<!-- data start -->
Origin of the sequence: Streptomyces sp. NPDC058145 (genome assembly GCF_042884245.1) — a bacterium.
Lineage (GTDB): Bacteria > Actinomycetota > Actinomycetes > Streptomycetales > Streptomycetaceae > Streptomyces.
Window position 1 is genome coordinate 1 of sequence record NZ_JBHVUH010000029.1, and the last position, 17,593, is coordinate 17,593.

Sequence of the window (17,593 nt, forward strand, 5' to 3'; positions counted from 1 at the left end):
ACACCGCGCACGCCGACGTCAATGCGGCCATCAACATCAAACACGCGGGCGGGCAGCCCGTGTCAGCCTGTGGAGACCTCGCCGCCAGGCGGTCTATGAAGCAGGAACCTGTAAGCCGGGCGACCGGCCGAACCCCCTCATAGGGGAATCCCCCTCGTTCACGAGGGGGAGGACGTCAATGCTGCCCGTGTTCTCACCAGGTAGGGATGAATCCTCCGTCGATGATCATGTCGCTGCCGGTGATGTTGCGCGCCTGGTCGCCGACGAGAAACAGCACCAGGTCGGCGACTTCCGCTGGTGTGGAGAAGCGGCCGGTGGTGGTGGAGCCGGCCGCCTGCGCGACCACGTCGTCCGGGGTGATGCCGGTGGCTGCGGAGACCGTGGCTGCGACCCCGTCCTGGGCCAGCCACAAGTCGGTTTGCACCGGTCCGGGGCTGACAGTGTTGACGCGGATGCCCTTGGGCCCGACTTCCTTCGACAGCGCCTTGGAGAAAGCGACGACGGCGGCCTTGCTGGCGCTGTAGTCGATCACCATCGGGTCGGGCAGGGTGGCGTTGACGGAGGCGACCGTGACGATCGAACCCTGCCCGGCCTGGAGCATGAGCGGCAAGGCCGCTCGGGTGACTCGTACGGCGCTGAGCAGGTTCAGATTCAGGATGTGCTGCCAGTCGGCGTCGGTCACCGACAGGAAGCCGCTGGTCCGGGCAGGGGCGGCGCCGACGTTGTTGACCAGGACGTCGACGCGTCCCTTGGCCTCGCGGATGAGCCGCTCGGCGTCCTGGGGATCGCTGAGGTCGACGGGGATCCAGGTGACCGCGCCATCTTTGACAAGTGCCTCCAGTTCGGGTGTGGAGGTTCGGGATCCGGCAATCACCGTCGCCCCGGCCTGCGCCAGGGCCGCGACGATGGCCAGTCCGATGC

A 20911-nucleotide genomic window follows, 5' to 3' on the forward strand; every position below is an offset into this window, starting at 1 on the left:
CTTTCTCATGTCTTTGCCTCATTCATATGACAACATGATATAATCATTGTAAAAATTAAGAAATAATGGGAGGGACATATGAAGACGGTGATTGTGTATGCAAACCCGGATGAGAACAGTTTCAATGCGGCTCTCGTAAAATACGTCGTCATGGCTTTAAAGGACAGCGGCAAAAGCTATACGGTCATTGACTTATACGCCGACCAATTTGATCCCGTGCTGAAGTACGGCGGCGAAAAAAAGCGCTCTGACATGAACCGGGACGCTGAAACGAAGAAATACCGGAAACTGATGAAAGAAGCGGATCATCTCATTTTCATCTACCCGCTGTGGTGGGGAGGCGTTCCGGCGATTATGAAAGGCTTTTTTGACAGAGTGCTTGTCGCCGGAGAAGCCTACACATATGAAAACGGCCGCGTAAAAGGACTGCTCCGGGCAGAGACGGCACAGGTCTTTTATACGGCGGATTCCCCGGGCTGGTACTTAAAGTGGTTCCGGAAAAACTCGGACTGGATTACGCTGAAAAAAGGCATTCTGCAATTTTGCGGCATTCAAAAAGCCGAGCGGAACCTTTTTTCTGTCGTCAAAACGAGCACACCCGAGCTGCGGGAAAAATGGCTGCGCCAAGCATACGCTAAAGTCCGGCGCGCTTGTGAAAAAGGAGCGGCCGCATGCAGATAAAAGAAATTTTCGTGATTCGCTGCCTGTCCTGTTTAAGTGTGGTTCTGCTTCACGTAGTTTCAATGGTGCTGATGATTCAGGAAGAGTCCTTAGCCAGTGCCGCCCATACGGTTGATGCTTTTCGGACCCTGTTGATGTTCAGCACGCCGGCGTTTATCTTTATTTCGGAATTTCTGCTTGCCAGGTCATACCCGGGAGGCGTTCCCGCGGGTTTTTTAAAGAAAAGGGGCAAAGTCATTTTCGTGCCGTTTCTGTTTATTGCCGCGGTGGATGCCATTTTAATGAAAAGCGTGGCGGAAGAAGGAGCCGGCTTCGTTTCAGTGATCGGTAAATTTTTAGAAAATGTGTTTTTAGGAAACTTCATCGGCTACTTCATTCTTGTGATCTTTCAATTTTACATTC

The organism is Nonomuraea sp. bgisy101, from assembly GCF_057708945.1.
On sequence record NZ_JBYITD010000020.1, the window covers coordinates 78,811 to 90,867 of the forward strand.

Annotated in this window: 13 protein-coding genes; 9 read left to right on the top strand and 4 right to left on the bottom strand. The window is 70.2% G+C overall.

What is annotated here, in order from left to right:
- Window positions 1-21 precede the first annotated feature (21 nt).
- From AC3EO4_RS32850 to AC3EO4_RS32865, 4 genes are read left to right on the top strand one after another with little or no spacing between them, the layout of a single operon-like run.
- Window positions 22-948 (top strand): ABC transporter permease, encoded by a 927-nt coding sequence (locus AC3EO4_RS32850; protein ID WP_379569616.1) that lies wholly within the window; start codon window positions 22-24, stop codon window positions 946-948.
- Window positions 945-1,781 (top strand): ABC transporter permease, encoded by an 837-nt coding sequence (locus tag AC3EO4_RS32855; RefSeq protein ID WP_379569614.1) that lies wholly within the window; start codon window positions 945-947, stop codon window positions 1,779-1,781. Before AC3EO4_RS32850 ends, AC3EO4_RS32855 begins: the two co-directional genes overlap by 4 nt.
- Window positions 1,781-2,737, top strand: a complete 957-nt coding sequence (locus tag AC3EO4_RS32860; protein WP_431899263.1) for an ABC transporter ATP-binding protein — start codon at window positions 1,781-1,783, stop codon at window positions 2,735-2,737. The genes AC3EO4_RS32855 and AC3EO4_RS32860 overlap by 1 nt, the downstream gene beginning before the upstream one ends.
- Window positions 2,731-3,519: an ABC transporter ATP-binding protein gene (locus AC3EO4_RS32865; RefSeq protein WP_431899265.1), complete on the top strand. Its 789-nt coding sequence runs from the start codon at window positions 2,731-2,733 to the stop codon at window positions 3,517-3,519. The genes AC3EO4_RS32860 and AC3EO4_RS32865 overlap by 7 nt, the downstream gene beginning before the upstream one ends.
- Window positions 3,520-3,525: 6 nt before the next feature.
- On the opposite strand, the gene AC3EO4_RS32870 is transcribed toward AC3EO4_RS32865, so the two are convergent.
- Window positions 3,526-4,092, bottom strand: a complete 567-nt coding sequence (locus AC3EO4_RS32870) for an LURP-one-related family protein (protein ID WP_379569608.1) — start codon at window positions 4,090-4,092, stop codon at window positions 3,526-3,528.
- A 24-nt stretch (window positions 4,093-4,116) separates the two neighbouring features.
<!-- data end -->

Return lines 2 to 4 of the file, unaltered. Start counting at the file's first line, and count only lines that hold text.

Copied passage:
Lineage (GTDB): Bacteria > Actinomycetota > Actinomycetes > Streptomycetales > Streptomycetaceae > Streptomyces.
Window position 1 is genome coordinate 1 of sequence record NZ_JBHVUH010000029.1, and the last position, 17,593, is coordinate 17,593.

Sequence of the window (17,593 nt, forward strand, 5' to 3'; positions counted from 1 at the left end):